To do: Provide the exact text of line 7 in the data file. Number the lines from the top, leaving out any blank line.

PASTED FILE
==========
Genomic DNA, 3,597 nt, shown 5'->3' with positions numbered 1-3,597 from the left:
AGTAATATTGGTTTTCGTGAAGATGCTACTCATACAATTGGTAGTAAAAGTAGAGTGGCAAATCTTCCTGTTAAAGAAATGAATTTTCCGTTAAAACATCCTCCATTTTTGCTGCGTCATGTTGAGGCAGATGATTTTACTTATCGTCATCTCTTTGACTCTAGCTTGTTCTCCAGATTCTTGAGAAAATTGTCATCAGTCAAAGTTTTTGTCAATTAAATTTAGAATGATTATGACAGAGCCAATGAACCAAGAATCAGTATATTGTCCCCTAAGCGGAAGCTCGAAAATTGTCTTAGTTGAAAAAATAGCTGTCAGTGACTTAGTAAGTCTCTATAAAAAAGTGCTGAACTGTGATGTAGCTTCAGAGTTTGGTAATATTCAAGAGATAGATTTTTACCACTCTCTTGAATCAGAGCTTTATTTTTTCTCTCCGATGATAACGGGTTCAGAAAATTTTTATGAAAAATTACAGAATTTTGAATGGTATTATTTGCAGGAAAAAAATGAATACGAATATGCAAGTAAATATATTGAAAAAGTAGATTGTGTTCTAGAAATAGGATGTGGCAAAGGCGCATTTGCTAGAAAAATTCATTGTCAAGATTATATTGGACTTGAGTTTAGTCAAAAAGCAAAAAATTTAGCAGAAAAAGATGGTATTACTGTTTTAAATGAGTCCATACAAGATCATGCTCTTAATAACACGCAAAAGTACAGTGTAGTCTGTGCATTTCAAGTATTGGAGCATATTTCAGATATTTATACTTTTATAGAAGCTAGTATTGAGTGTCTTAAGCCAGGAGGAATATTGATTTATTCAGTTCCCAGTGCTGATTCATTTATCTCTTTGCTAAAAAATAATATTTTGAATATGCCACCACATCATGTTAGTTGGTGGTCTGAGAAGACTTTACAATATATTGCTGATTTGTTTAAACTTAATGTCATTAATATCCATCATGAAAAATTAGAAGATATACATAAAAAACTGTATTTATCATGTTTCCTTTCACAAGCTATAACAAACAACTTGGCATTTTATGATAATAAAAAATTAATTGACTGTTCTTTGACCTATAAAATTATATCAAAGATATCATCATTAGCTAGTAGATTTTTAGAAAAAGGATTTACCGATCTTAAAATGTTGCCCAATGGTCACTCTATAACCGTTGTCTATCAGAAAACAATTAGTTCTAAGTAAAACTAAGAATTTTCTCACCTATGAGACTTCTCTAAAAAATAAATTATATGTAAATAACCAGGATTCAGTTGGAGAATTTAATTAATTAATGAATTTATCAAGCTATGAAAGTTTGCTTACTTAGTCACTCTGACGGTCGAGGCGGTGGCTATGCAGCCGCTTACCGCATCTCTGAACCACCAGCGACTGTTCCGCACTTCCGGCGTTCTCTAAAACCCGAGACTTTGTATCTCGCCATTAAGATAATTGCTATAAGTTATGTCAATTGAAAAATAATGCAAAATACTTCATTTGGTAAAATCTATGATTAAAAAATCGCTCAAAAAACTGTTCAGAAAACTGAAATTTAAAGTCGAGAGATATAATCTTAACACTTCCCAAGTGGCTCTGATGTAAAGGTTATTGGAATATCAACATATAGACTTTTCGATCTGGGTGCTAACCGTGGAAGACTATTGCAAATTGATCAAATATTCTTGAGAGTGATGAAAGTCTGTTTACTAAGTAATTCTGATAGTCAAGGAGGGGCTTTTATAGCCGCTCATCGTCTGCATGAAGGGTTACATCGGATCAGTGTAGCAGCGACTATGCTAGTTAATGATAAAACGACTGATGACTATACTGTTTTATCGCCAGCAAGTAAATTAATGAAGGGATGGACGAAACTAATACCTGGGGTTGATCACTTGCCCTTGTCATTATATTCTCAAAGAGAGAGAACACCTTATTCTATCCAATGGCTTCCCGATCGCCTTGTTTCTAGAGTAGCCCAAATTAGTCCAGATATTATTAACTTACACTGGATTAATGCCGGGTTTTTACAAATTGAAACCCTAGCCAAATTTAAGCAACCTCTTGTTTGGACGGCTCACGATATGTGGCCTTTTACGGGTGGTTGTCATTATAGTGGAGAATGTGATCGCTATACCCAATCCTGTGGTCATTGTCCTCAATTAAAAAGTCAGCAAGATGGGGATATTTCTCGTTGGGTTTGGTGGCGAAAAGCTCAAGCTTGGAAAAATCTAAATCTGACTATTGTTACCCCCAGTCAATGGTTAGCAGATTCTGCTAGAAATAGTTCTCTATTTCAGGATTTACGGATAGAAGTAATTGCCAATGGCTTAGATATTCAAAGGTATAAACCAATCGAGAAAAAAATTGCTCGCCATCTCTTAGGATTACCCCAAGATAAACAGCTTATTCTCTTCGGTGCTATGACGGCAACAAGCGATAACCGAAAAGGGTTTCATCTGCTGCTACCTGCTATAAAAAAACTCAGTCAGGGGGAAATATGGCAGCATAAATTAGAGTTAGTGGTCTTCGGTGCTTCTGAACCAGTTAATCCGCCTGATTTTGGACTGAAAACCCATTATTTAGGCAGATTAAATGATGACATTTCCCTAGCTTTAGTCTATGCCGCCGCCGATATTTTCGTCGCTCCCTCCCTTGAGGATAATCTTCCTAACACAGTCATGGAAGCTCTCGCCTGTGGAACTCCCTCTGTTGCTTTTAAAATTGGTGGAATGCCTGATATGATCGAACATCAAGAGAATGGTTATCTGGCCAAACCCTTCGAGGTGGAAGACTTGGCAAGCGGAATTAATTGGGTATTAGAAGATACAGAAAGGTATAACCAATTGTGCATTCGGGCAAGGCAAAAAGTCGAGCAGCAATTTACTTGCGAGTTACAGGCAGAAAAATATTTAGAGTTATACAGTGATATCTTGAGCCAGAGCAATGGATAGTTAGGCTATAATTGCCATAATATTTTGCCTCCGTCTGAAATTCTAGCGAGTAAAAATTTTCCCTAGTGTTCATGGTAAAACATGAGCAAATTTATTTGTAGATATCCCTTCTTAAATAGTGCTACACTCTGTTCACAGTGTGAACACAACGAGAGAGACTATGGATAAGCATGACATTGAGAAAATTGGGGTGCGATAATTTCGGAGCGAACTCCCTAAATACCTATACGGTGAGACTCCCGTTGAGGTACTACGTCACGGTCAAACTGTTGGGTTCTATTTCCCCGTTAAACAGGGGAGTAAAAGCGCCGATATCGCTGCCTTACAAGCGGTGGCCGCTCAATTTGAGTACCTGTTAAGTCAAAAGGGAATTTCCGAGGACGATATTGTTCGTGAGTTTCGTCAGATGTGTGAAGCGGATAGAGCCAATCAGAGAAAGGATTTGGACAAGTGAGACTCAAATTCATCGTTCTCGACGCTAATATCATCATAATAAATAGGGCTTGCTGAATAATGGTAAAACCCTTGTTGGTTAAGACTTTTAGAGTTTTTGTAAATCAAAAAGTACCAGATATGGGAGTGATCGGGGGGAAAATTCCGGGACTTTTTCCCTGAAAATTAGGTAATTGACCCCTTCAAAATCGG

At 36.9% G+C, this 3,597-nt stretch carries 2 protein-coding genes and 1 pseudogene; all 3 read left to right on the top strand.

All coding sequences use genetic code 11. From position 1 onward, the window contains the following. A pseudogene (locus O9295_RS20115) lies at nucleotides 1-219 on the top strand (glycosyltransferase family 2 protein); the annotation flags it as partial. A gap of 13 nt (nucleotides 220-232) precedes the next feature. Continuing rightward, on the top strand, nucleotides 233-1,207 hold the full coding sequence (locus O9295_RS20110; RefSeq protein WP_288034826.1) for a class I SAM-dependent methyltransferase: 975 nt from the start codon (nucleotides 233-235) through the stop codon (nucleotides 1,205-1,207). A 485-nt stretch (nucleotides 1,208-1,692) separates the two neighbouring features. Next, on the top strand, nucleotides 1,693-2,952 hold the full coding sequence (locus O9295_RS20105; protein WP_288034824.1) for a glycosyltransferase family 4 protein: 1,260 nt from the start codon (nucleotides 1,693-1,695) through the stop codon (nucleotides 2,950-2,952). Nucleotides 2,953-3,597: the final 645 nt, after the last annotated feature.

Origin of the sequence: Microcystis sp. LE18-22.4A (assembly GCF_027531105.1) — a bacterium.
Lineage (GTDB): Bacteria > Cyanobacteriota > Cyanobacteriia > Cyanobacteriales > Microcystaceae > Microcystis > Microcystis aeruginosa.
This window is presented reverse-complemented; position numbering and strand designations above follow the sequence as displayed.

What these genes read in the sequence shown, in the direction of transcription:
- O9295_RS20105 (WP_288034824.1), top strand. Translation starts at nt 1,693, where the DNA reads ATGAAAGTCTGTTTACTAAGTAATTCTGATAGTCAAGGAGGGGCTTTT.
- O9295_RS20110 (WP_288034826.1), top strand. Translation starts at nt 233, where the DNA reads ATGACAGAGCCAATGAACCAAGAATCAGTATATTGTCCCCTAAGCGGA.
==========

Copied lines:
This window is presented reverse-complemented; position numbering and strand designations above follow the sequence as displayed.